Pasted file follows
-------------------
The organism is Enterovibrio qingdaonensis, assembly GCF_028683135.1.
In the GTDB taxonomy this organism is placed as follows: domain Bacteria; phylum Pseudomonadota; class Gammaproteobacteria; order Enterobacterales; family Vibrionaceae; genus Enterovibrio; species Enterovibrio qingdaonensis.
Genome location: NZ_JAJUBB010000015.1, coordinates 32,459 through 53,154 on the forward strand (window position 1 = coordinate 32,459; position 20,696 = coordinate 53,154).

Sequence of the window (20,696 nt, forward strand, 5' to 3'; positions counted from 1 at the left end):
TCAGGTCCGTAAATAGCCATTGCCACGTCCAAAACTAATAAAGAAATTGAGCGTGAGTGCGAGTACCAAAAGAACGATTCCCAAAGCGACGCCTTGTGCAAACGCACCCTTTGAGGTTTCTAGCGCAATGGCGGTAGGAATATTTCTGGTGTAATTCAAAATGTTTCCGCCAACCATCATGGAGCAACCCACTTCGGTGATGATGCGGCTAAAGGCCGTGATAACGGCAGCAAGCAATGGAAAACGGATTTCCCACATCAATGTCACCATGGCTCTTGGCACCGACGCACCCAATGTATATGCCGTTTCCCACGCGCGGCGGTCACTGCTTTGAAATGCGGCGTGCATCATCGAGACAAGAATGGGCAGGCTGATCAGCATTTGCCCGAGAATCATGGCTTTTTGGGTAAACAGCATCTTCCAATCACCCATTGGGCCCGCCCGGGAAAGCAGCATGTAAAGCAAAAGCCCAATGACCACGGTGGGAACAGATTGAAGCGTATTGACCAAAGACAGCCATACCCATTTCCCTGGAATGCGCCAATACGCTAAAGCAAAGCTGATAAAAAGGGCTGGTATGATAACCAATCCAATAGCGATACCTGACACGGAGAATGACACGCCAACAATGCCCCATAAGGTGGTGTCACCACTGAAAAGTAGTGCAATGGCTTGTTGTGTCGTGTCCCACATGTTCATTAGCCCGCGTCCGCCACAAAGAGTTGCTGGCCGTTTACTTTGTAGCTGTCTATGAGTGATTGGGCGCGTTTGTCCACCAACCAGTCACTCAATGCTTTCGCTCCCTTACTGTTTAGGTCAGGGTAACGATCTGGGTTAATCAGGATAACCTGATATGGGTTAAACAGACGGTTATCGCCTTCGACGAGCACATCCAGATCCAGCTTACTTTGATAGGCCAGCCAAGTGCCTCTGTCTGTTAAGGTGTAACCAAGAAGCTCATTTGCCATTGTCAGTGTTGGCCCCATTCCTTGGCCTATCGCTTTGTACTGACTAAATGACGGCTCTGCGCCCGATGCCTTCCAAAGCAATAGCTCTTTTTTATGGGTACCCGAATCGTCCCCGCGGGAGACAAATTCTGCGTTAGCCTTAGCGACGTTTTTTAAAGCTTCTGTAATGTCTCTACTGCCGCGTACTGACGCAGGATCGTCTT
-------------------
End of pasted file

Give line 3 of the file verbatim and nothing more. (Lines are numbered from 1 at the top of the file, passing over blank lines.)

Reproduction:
Genome location: NZ_JAJUBB010000015.1, coordinates 32,459 through 53,154 on the forward strand (window position 1 = coordinate 32,459; position 20,696 = coordinate 53,154).